In a column for the New York Times titled “There’s Still Hope for the Planet,” columnist David Leonhardt describes why investments in technology – particularly governmental investments in clean tech research and development – may be the best bet for reducing CO2 emissions, and may provide a small basis for optimism to those interested in fighting climate change.

Leonhardt argues that renewable energy, which is becoming increasingly cost-competitive with traditional fossil fuels, and the emergence of natural gas as a replacement for coal, make putting a price on CO2 emissions less attractive than investment programs. “Carbon pricing is going to have an uphill climb in the U.S. for the foreseeable future,” he quotes Robert N. Stavins, a Harvard economist and advocate of such pricing, “so it does make sense to think about other things.”

Most experts working on climate change call for a mix of policies that would raise the price of CO2 intensive energy and lower the price of clean energy. However, Leonhardt says that many climate advocates now see innovative technology as the best bet in minimizing climate impacts. Nevertheless, as federal stimulus programs supporting clean energy near their ends, many experts fear that the gap between fossil fuel and renewable energy prices will widen, and that financing will dwindle for clean energy R&D.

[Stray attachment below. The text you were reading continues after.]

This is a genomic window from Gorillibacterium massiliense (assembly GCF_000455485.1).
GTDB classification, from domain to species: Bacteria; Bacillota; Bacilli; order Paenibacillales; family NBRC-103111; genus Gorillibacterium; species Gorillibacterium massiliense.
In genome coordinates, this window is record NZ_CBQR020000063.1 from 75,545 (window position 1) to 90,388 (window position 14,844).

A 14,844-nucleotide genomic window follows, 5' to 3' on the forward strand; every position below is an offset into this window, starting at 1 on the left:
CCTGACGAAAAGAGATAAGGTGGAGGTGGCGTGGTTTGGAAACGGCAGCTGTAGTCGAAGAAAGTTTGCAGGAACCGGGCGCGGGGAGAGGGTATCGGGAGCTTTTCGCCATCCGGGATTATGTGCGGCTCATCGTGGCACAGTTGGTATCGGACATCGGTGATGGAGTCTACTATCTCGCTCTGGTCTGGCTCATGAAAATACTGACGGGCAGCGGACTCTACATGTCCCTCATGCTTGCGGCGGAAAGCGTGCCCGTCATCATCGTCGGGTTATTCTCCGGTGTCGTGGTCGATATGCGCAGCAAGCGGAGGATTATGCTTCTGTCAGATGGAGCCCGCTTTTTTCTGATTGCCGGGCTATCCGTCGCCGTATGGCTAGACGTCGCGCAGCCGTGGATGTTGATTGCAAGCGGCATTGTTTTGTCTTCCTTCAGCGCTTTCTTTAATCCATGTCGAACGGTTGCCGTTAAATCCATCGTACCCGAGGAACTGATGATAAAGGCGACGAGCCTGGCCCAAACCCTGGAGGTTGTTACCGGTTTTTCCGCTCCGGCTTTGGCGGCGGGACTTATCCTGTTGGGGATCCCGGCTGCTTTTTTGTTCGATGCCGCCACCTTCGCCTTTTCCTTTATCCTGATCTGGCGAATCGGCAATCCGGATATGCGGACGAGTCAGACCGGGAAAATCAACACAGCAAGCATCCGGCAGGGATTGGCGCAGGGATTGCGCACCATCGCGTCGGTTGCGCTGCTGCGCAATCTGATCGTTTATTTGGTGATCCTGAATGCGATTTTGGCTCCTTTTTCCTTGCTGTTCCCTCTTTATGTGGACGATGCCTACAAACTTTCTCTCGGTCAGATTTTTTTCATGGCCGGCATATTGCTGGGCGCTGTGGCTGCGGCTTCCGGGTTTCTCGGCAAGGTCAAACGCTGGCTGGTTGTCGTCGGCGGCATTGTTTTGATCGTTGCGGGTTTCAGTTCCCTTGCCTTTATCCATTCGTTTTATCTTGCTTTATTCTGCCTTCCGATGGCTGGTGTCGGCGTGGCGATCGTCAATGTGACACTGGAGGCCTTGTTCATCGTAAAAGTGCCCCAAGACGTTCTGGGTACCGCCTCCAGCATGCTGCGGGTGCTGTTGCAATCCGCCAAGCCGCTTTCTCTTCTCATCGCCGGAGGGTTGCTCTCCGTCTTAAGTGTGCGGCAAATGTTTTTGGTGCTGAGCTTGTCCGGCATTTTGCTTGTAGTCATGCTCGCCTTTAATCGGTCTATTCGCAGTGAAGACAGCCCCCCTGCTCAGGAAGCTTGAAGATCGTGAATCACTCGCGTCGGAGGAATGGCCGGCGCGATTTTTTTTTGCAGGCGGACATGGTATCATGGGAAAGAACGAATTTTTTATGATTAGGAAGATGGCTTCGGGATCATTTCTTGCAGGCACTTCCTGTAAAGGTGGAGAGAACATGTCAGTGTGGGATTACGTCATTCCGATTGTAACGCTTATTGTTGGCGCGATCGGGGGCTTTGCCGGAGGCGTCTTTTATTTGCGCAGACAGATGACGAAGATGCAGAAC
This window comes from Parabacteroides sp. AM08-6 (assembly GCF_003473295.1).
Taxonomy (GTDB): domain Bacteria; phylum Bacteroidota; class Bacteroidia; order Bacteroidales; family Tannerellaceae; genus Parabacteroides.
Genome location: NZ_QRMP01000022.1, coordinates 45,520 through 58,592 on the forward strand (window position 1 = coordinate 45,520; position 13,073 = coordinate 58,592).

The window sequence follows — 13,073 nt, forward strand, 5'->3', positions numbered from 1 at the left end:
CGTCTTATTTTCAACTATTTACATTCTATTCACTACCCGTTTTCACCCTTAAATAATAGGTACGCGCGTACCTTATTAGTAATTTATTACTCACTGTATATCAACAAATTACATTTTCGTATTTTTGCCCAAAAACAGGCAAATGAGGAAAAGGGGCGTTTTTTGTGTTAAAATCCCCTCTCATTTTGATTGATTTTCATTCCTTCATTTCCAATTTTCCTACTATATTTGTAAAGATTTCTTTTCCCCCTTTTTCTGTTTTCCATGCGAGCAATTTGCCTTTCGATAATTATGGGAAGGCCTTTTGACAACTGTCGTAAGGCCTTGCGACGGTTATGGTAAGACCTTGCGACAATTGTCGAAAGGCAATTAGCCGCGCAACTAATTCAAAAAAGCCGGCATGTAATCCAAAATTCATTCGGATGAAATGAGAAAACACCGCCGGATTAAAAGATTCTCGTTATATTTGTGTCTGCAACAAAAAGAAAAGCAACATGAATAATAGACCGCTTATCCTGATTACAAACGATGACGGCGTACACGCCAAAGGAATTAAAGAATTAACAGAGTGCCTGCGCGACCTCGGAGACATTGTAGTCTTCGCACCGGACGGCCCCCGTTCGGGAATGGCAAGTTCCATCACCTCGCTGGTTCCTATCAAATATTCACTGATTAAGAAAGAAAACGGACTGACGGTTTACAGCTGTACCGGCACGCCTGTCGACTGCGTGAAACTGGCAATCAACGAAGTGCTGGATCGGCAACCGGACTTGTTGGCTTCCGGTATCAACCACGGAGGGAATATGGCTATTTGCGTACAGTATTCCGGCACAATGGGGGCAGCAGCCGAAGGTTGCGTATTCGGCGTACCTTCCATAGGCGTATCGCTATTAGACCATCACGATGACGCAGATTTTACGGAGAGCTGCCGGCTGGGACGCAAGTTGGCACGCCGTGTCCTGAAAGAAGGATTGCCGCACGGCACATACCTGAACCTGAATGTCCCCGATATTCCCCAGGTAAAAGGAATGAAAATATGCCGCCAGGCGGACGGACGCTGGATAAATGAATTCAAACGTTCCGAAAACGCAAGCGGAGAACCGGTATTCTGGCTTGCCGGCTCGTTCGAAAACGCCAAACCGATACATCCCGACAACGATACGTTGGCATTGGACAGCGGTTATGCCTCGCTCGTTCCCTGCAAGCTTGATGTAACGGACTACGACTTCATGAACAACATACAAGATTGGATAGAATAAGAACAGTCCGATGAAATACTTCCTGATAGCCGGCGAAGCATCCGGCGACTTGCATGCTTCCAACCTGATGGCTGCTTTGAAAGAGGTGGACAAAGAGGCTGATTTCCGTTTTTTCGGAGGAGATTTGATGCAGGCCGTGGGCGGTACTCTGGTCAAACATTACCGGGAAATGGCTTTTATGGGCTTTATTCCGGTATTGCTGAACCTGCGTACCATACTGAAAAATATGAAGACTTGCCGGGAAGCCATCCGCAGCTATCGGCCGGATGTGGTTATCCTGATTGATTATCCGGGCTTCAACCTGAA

Brookings’ Mark Muro, who co-authored this call for robust federal engagement in clean energy technology, agrees that there is reason for optimism, but counters that Leonhardt’s article “is a bit too blithe, and narrow, in suggesting that the total of the needed technology-oriented agenda is the $25-billion-a year-or-more federal R&D investment target my group and others have been advocating for years now. While such a R&D level is necessary to finance research to bring down the costs of clean energy in the future, it will not be sufficient. Also needed are demanding procurement programs and smart public-private finance structures to help deploy clean new solutions and pull in and leverage private, low-cost capital to finance widespread adoption. And a low carbon price would help too!”

Are investments in clean energy, absent other policies, sufficient to reduce CO2 emissions? Are you optimistic about our ability to tackle climate change? Can we rely on technology to stop climate change? Should we?